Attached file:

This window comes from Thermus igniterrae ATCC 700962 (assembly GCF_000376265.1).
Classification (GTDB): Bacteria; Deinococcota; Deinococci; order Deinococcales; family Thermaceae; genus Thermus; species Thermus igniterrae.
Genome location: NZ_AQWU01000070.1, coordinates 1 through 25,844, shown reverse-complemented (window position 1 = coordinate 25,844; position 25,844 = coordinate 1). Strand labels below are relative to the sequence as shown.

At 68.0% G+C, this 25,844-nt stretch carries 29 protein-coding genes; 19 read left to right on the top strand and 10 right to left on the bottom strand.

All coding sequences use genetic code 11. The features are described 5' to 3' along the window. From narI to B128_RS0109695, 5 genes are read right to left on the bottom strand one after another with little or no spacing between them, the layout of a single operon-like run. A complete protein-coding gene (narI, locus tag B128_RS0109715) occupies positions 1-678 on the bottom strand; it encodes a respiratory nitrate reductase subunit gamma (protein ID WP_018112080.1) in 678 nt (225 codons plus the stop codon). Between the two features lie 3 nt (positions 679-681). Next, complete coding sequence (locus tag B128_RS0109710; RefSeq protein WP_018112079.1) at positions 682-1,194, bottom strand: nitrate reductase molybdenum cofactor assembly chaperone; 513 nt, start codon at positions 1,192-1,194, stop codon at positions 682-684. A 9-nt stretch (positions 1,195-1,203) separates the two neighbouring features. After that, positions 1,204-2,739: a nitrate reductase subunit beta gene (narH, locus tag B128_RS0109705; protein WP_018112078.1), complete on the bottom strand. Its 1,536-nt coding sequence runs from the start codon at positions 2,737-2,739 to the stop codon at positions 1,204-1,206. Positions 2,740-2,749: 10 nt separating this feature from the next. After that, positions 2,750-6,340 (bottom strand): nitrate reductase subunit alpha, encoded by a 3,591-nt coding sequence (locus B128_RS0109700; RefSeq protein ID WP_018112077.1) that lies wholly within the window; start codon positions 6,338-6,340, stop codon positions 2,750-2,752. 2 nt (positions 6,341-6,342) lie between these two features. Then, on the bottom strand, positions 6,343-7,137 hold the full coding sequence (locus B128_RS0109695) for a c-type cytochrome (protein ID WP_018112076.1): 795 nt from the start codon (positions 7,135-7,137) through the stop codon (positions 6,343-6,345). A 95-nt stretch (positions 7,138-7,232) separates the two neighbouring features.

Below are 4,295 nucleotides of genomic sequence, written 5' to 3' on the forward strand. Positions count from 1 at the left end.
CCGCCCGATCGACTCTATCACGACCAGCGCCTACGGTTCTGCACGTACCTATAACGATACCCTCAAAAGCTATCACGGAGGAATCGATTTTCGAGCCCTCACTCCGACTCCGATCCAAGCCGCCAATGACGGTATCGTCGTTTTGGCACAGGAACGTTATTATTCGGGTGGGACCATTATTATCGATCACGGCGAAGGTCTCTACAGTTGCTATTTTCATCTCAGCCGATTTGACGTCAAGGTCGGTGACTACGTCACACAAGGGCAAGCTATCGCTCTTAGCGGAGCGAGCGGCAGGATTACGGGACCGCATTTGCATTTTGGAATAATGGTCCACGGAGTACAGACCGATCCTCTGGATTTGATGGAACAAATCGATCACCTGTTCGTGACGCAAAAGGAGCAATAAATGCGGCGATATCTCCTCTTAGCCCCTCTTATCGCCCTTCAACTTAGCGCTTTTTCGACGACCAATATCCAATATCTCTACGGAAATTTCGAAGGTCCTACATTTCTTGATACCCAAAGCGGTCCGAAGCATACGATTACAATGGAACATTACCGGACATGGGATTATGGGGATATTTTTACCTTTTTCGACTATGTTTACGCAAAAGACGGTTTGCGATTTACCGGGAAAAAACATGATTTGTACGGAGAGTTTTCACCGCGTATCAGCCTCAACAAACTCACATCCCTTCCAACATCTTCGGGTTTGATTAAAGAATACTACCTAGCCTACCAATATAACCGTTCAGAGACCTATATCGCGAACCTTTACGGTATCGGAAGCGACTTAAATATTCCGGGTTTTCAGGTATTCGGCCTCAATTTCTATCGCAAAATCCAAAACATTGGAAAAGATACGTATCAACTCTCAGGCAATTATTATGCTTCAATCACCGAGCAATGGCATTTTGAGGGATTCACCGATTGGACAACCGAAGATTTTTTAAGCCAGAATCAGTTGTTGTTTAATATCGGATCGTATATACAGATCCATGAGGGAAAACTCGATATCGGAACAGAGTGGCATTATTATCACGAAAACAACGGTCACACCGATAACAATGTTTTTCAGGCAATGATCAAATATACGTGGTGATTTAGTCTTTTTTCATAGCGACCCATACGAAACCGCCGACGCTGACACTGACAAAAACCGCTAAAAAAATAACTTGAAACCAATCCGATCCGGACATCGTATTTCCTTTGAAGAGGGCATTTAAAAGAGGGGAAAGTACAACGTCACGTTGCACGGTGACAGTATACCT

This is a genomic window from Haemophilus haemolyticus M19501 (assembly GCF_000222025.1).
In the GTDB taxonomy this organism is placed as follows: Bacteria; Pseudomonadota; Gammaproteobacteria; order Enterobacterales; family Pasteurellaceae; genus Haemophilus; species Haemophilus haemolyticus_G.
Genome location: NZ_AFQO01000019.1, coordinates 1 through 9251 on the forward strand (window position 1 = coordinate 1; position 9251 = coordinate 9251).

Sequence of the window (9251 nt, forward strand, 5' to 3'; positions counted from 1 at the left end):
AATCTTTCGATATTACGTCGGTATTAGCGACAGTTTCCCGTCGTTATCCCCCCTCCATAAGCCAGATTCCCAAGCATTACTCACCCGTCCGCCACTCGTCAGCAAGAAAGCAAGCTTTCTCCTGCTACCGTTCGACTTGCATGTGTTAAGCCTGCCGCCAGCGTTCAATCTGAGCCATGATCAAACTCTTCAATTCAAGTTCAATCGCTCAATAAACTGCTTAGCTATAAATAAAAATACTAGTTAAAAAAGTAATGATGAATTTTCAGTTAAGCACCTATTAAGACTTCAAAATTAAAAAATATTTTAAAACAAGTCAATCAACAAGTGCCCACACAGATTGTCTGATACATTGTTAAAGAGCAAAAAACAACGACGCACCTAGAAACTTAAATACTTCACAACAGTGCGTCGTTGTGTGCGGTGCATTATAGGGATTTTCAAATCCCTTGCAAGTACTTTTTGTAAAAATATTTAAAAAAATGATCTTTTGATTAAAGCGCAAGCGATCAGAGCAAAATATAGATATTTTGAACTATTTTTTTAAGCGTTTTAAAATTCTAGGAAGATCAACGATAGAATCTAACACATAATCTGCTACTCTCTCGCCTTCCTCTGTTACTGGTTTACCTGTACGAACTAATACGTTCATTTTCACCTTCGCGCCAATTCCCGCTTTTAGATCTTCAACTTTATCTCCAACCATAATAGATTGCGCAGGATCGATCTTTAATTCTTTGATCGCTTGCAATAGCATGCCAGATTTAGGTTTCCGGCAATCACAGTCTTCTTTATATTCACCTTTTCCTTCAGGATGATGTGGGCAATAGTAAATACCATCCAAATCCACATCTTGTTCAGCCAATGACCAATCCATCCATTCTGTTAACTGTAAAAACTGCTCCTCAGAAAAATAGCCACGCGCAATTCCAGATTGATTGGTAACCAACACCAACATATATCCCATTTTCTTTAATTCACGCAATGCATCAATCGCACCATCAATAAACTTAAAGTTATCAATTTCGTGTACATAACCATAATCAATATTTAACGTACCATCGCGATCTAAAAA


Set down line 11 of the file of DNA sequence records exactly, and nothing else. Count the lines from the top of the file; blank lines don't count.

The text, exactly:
Sequence of the window (9251 nt, forward strand, 5' to 3'; positions counted from 1 at the left end):